Author Archive | TunaGhost

CBS DEMOCRATIC DEBATE: Foreign Policy Suddenly Got A Lot More Important

I won’t lie, I had totally forgotten there was going to be a Democratic debate on Saturday.  In my mind, the biggest story of the weekend would be Ronda “Rowdy” Rousey being fed a new victim at UFC 193 and I was looking forward to a first-round victory via manslaughter.  That never happened, which came as a complete and utter shock to me and everyone else in the world with the possible exception of Holly Holm, who as the world’s best female boxer likely realized long before the rest of us that even a monster is vulnerable to being punched in the fucking face two-dozen times.  Shoulda touched those gloves, Ronda!

But Holm sending Rousey to the hospital to have her lip stitched back together obviously wasn’t the biggest news of the weekend, and neither was the CBS Democratic Debate.  It was Friday night when I first started hearing about trouble in Paris; a friend living there suddenly “checked in as safe” via Facebook and before I knew it I was seeing reports of a terror attack that left over a hundred dead, a number that seemed impossibly high (but later proved, sadly, to be true).Read the rest

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4th Republican Debate: Does Any Of This Even Matter?

The title may lead one to believe that I’ve been hit by a wave of apathy regarding this election, that I can no longer see the point of covering the endless parade of bullshit, and that my rampant alcohol abuse and bizarre interest in this election have combined into a soul-crushing nightmare devoid of meaning and decency destined to crush me into the dirt.  Some of you are no doubt already nodding your heads, thinking this was inevitable because believing there was ever any meaning to be found here was the first step down a very steep hill and into the ditch that will soon become my grave.  After all, the most recent debate, hosted by Fox Business News and the Wall Street Journal, was a pretty boring affair and it kinda seemed like most media outlets grew tired of covering it immediately after it had finished.  It’s only natural that one would finally give up and admit that there’s no point in reporting on the debate performance of greasy liars and conmen, especially when nothing terribly interesting happened aside from Rand Paul tearing off his shirt to reveal the face of his father, which had been grafted onto his torso as in the custom of his tribe.… Read the rest

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CNBC Debate Part II: The Aftermath

I hadn’t planned on writing a follow-up to my previous piece on the CNBC Republican debate, considering the powerful emotional trauma it had caused within me.  Writing two articles for every debate is not something I’m willing to subject myself to.  Things are still tense down at the 7-11 — poor Chiaki, a pleasant young woman that works the register, still watches me with obvious fear whenever I browse the aisles, although her middle-aged co-worker smiles lasciviously and throws me a couple winks, making me wonder what horrible things I must’ve said to them while on that weekend bender.  Also I apparently started a secret handshake with the kindly, toothless old grandfather that spends most of his day getting drunk out front, which I believe is the primary cause for the eye-infection I’m currently battling.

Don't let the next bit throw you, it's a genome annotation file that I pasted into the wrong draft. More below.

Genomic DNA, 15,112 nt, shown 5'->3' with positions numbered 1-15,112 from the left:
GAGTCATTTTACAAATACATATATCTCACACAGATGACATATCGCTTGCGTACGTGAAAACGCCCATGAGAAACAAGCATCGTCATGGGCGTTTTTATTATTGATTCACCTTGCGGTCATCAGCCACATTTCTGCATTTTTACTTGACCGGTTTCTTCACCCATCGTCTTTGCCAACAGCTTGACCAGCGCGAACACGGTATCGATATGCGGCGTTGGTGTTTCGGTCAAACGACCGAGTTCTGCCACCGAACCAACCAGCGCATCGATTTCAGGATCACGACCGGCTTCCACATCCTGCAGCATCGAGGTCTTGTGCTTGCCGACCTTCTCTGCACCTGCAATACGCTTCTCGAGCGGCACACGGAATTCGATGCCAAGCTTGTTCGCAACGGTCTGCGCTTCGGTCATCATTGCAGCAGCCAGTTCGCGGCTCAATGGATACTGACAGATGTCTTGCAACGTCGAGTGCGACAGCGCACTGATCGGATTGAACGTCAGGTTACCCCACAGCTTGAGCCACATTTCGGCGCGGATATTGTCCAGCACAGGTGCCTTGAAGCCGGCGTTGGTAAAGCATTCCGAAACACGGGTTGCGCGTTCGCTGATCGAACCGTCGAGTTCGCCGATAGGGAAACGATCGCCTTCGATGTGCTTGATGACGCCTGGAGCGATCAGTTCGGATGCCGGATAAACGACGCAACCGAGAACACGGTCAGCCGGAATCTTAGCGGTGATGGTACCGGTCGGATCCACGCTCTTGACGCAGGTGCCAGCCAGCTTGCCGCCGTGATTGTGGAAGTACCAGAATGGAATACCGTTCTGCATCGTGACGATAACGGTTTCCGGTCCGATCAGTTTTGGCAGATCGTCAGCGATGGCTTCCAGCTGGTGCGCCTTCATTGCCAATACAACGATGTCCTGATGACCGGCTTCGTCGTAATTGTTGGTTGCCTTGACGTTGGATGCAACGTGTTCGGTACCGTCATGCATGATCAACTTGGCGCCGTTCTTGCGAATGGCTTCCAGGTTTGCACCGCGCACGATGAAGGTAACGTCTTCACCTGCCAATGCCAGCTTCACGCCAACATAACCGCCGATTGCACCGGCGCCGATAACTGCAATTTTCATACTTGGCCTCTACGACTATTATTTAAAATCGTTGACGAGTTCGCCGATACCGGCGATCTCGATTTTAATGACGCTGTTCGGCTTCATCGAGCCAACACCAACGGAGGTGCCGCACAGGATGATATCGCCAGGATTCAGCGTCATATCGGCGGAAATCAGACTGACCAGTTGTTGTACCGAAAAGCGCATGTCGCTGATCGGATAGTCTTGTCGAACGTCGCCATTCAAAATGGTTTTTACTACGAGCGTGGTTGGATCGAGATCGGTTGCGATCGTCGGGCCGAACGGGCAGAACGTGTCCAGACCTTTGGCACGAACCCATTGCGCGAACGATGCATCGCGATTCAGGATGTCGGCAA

But while the debate itself was a goddamn joke, things have been happening since it aired; and given my horrible addiction, I must report those things.  Read the rest

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Who Lost the CNBC Republican Debate? Answer: I Did

IMG_0363After watching the CNBC Republican debate, I went on a three day bender that ended with me waking up on the floor of the ladies’ room in a nearby McDonald’s.  My Chuck Taylor’s were crusted with dried vomit and someone had pissed in my jeans.  Not for the first time, I was forced to ask a lot of hard questions about some of the decisions I have made in my life. 

Not about the drinking, though; several doctors have told me that I have a rare disease that requires at least a bottle of red wine a day to keep me on steady ground.  Rather, I had to ask why I ever decided to write about politics, why I couldn’t seem to stop, and what it would do to me if I couldn’t quit this horrible addiction.  Waking up in a puddle of piss is, while not a traditional way to regain consciousness, the least of the terrible fates that lay in store for people who can’t get the monkey off their backs.Read the rest

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Who Really Won The Democratic Debate? It’s Complicated (Duh)

Pop quiz: who is Frank Luntz?  If you answered “someone who answered most of his phone calls in November of 2012 by first taking the gun out of his mouth,” you get half a point.  If you answered “someone sloppily sculpted from a wad of dough,” I’ll give you three points for being unnecessarily mean. But if you answered “one of several GOP pollsters responsible for the warped view of reality under which the 2012 Romney campaign was operating for the last legs of the 2012 presidential race,” then congratulations, you win! You’re a politics nerd! Either that or you’re actually Frank Luntz, in which case you should just navigate away from this page now because some people have already started drinking and they’re only gonna get meaner.


I mention Frank Luntz because he’s the guy who ran the Fox News focus group that examined the recent Democratic Party debate. This focus group came to the conclusion that, contrary to what the overwhelming majority of popular pundits reported, Bernie Sanders came out victorious over Party favorite Hillary Clinton.Read the rest